Pictured Worlds: Masterpieces of Children’s Book Art by 101 Essential Illustrators from Around the World

Image of Pictured Worlds: Masterpieces of Children’s Book Art by 101 Essential Illustrators from Around the World
Release Date: 
March 7, 2023
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What could iconic names as varied as The Very Hungry Caterpillar, The Wonderful Wizard of Oz, The Merry Adventures of Robinhood, Curious George, and The Invention of Hugo Cabret possibly have in common? Besides being beloved children’s stories that have captivated the hearts of millions of young readers, they were all powerhouses of art and illustration. And they are represented as just five of the 101 essential illustrators in Pictured Worlds’ history of children’s book illustration.

Children’s book illustration has not been around very long relative to other art histories. Stories, in general, have been illustrated for centuries, long before literacy became more commonplace among the general population. John Locke philosophized in 1693 that pictures, “were an essential ingredient because, from the child’s perspective, showing always works better than telling.” So it would seem that this quintessential writer’s mantra—show, don’t tell—has been around for a really long time! But it took another hundred years or so for illustrations to enter into language primers and another hundred years after that for the demand for children’s books to hit its stride in the publishing industry.

Pictured Worlds lays out a brief but interesting overview of the evolution of children’s illustration in Marcus’ introduction. He touches on “cartoons” or the “funny papers” of newspaper circulation; highlights the literary stars of the era such as John Newberry and Randolph Caldecott; pinpoints Andrew Carnegie and the birth of the public library system; and includes advances in printing and color technologies. All while the birth rates around the world were increasing and “educational pedagogy” became a household phrase encouraging adults to revisit how they were teaching their children at home and in the formal school settings.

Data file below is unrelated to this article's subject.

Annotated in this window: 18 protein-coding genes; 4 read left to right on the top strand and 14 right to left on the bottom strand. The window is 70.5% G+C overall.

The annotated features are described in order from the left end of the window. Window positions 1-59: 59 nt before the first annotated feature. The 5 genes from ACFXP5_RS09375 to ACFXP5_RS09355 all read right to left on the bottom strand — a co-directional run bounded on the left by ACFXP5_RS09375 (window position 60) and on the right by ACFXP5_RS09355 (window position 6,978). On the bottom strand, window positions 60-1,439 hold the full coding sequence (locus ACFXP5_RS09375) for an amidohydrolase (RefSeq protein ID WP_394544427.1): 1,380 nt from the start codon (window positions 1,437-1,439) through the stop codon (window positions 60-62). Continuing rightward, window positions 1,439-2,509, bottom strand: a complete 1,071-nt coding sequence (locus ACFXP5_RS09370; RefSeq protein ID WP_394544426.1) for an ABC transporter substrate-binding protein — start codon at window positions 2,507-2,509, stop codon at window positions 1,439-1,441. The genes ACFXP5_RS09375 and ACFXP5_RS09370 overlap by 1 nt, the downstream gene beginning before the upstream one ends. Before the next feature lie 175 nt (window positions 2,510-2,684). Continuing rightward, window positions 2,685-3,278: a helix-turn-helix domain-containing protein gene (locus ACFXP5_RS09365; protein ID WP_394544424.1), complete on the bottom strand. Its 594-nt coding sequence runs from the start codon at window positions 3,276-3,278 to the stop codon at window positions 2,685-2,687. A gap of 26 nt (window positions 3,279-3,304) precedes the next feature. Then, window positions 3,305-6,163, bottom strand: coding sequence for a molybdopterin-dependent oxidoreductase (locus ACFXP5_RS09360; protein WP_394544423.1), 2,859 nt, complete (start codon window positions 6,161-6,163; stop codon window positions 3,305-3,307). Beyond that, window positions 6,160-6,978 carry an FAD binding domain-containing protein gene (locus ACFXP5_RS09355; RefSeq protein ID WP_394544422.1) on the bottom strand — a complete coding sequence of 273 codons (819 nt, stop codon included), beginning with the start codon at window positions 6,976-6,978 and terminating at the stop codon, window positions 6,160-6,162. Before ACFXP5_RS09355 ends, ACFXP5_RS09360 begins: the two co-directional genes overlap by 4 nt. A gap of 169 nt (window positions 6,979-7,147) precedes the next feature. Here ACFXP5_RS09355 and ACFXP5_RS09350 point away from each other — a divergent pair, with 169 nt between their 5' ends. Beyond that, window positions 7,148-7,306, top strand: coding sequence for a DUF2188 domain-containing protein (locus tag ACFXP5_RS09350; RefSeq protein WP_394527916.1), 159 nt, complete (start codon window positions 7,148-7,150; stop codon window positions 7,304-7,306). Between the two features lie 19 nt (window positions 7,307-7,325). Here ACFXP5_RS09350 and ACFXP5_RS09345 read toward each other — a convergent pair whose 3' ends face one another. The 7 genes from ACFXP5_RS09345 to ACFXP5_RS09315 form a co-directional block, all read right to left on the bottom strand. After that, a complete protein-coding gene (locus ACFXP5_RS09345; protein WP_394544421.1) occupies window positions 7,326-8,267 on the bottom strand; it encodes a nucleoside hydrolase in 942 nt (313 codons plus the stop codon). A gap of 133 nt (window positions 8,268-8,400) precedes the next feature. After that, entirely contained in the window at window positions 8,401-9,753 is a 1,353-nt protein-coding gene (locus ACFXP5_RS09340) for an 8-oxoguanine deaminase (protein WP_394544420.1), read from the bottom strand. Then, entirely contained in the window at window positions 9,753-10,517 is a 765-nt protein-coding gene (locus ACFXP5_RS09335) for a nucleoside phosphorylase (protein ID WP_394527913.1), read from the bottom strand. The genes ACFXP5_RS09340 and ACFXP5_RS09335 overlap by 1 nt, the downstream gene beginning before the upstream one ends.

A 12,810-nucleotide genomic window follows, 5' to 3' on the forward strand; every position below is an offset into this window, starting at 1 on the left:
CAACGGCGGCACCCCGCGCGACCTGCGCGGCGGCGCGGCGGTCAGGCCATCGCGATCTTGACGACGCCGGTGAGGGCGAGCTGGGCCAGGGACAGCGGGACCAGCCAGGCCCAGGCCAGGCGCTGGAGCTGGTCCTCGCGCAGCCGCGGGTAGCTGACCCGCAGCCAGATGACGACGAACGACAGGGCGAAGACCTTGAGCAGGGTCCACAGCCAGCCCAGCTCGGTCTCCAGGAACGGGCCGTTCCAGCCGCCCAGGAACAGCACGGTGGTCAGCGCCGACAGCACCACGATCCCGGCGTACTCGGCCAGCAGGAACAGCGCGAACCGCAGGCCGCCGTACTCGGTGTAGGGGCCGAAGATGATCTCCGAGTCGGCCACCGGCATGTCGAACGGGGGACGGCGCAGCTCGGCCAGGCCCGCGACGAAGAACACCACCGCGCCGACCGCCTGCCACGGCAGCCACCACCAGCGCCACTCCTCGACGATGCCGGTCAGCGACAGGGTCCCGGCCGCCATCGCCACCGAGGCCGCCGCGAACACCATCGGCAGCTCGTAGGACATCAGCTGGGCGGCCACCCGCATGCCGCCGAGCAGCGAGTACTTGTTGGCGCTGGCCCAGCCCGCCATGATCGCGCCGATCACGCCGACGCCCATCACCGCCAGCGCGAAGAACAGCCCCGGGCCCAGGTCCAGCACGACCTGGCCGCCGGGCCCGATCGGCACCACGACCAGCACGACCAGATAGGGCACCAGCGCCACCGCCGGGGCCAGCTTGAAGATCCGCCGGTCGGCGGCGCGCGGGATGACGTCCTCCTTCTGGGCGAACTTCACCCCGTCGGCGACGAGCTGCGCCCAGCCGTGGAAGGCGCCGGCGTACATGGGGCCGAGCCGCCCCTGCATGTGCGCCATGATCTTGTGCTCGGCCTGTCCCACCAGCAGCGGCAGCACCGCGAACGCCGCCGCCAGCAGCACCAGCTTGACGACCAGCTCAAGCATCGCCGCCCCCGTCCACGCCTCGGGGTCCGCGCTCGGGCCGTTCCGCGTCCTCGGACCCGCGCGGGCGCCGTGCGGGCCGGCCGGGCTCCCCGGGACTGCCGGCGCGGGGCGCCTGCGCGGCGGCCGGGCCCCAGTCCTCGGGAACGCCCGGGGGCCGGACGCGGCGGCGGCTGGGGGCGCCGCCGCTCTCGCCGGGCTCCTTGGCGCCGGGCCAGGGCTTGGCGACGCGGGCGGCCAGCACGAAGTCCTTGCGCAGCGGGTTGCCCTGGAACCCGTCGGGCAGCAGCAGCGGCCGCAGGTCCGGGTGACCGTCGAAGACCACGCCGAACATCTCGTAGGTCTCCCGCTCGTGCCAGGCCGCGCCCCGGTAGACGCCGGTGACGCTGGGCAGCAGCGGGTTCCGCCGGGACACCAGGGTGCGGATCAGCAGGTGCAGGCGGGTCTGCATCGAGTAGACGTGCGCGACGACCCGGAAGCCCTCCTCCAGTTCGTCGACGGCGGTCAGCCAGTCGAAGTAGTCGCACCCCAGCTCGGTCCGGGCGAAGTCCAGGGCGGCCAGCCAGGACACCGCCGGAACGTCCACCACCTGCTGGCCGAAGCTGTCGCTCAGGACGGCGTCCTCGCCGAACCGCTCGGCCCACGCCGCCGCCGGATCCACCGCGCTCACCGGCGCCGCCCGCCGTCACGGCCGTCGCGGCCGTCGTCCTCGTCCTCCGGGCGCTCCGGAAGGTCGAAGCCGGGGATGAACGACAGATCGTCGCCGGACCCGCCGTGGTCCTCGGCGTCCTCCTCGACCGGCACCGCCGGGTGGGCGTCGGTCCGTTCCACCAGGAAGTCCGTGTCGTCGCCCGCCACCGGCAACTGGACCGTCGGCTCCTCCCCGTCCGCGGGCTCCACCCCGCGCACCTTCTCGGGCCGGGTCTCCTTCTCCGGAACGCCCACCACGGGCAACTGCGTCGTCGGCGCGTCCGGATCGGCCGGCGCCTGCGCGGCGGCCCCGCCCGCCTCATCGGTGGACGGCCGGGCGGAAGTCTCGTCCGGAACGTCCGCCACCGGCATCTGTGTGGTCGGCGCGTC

The international scene for children’s books was huge, fast, furious, and impactful. After the Second World War, an International Youth Library was established in Munich, the International Board on Books for Young People was designed, and the Bologna Children’s Book Fair held an annual international rights fair to facilitate “the commercial flow of children’s books across national and cultural borders.” All of this activity benefited the fledgling graphic design industry where artists could expand their creative repertoires with new opportunities in illustration.

This collection is intended to feature artists who each, “made an extraordinary contribution to the illustrated children’s book” from a cross section of the world. Here one will find significant artists who have created imaginative “endlessly surprising” worlds and a “bridge between generations.”

Many favorite illustrators will be well known to the reader: Quentin Blake, Crockett Johnson, Leo Lionni, James Marshall, Richard Scarry, Dr, Seuss, Maurice Sendak, and David Wiesner, to name but a handful. Others might be known by their artwork, or the story, and not by name. People like Ernest H. Shepard who was the illustrator for A. A. Milne’s Winnie-the-Pooh (1926), Esphyr Slobodkina who masterminded Caps for Sale (1940), or Ludwig Bemelmans who illustrated the Madeline series in the 1940s.

Other artistic treasures may be relatively unknowns until the reader comes across their entries. In these cases, it will instantly be obvious why they are considered “essential” to this collection. Illustrators such as Anno Mitsumasa (Japan), Ivan Bilibin (Russia), Christian Epanya (Cameroon), Robert Ingpen (Australia), Roberto Innocenti (Italy) and Vojtech Kubasta (Austria/Czech Republic) present absolutely incredible imagery to their respective projects.

Each of the 101 illustrators in the essential collection has four dedicated pages, all of which include their biography, the book that represents the apotheosis of their work, and a publication history laying out how, when, where, and why the book caught the attention of the publishing world. Of course, full color reproductions accompany each illustrator which makes this massive 432-pager mostly . . . illustrations!

Sadly, 101 does not seem nearly enough. So many deserving talents did not make the cut.

Jan Brett, Tomie dePaola, Stephen Gammell, Jack Kent, Arnold Lobel, Lynn Munsinger, or John Muth are conspicuously absent. Dozens of Caldecott winners could take their rightful place here as well. Ah, well, there is a solution to this: There simply needs to be a volume 2.